Legend has it that when Zoroaster was born, he laughed. His date and place of birth
are uncertain, but it is thought he was born in Central Asia around the Aral Sea
and lived in the Iranian Bronze Age 1800–1100BC, receiving his revelation at the
age of 30. His first disciple was his cousin, and then royalty, King Vishtaspa of
Bactaria, and his Queen, Hutoxshi, whose lame horse he miraculously cured.
Zoroaster was the first prophet to preach a monotheistic religion, based on a loving
God. His sacred texts were written in the ancient Avestan language.
Zoroaster’s view of the world was according to the law of Asha, signifying truth,
order, eternal justice and the righteous way. He advocated the protection of all
creation. He was the first religious leader to teach that there was a
Heaven and Hell, angels and demons, the Coming of a Messiah, a Day of Judgement,
the Resurrection and Life Everlasting.
Zoroaster was a ‘New Man’. He stressed equal rights and responsibilities for women
and men. They had to use their conscience to decide whether they would be co-warriors
with Ahura Mazda, the god of light and wisdom, against Ahriman (Satan), and the force
of darkness and evil. Ultimately Good would triumph over evil.
Zoroaster was the genius who stressed that life should be cherished, and that there
was no escape from being judged for our thoughts, words and deeds. His revolutionary
ideas have had the most extraordinary impact on the world’s faiths and on modern
The Faravahar carved in the rocks in Iran.
The Faravahar is the symbol of Zoroastrianism, thought to represent a guardian angel.
For thousands of years Zoroastrianism was the main religion of the Persian Empire
during the Achaemenid Empire (558–330 BC), the Parthian Empire (AD 247–224) and the
Sassanid Empire (AD 224–651), until the Arab invasion in 541 BC when the region was
converted to Islam.
Today Zoroastrians are known as Zarthoshti or Vehdin, the followers of the good religion.
The term Parsi describes Zoroastrians who migrated to India in the 10th century AD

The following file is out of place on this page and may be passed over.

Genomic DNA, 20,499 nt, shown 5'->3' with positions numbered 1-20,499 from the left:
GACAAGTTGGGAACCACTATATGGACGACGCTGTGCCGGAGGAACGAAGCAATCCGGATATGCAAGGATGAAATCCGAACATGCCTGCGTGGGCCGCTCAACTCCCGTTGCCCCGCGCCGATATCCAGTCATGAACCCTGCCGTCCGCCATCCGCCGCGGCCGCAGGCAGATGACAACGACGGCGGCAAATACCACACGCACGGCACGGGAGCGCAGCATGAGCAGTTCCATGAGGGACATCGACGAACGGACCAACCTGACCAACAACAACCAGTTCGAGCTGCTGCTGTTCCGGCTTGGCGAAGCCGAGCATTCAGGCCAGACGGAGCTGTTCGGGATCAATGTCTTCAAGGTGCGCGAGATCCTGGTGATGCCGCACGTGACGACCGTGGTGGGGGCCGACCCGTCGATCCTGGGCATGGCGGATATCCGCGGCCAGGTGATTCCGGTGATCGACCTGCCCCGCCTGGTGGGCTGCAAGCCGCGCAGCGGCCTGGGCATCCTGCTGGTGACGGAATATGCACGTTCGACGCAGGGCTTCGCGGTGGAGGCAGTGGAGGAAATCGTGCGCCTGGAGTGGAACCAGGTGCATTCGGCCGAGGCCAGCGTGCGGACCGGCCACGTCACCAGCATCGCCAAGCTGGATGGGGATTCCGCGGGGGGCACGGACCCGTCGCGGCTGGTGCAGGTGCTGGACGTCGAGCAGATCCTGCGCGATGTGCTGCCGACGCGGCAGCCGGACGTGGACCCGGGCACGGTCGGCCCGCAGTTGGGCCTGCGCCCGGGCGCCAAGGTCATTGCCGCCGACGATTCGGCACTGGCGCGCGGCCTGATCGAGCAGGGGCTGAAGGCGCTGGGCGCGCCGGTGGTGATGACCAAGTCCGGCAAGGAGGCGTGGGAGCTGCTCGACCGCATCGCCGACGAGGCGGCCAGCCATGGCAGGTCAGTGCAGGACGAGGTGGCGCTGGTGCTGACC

and simply means people from Persia. Zoroastrians who emigrated
from Iran in the late 19th and early 20th centuries to seek religious freedom which
was guaranteed in British India were known as Iranis.
Representation of the prophet, Zoroaster.
Places of worship
Zoroastrians worship in Fire Temples. They do not worship fire as their religion
rejects worship of any idols. The Sacred Fire is revered as a visible symbol of the
inner light, the divine spark that burns in every heart and the ultimate purifier.
All rituals and prayers are performed in the presence of a fire, tended with sandalwood
and frankincense in a silver urn. Non- Zoroastrians are not permitted to enter Fire
Temples. The religion does not accept converts.
Zoroastrian Sacred Fire.
Cyrus the Great
Cyrus (558BC–530BC), founder of the Achaemenid Persian Empire, was the first ruler
to be called Great.
Today he is known as the Father of Human Rights. He was immortalised in the Bible
by the Jewish prophets, Ezra and Isaiah, the only Gentile to be glorified as King
of Kings and the Anointed of the Lord. Cyrus’s greatness lay in uniting the Medes
and the Persian tribes, creating
the largest empire the ancient world
had seen, and liberating the enslaved
peoples. He helped the Jewish captives in Babylon return to Jerusalem and rebuild
He Respected the customs and religions of all the lands of the ancient world that
he conquered – the first Interfaith champion.
The Navjote ceremony of Zerbanoo’s brother, Naswan.
The Zoroastrian Navjote is the Initiation Ceremony, like the Jewish Bar Mitzvah.
Boys and girls are confirmed in the faith with the recital of the sacred prayers.
They are presented with a Sudra, a white muslin vest with a symbolic pocket in the
front to remind the wearer to fill it up every day with good deeds. The young Zoroastrian
is also given the Kusti, a fine wool cord made up of 72 strands symbolising the 72
chapters of Yasna, the Book of Worship. The Kusti is tied
around the waist during morning and evening prayers, with three reef knots as a reminder
to fight evil and to follow the teachings of Zoroaster.
The World Zoroastrian Organisation is the global body for Zoroastrians. It brings
together a community that is now dispersed all over the world.
It was set up to give Zoroastrians a unified voice on the international stage. Their
work centres around charity; whether it is poverty alleviation, disaster relief,
medical aid, housing, or educational scholarships, it is done with a belief that
it is a Zoroastrian’s duty to act with compassion and generosity.
Bailey Irani, Founder-President of the World Zoroastrian Organisation, Zerbanoo’s
father, at the Organisation’s inauguration in Teheran, which was hosted by the Shah
of Iran in the 1960s.
A young Zoroastrian caring for the old and infirm.
Cyrus the Great’s Cylinder of Rights, now in the British Museum.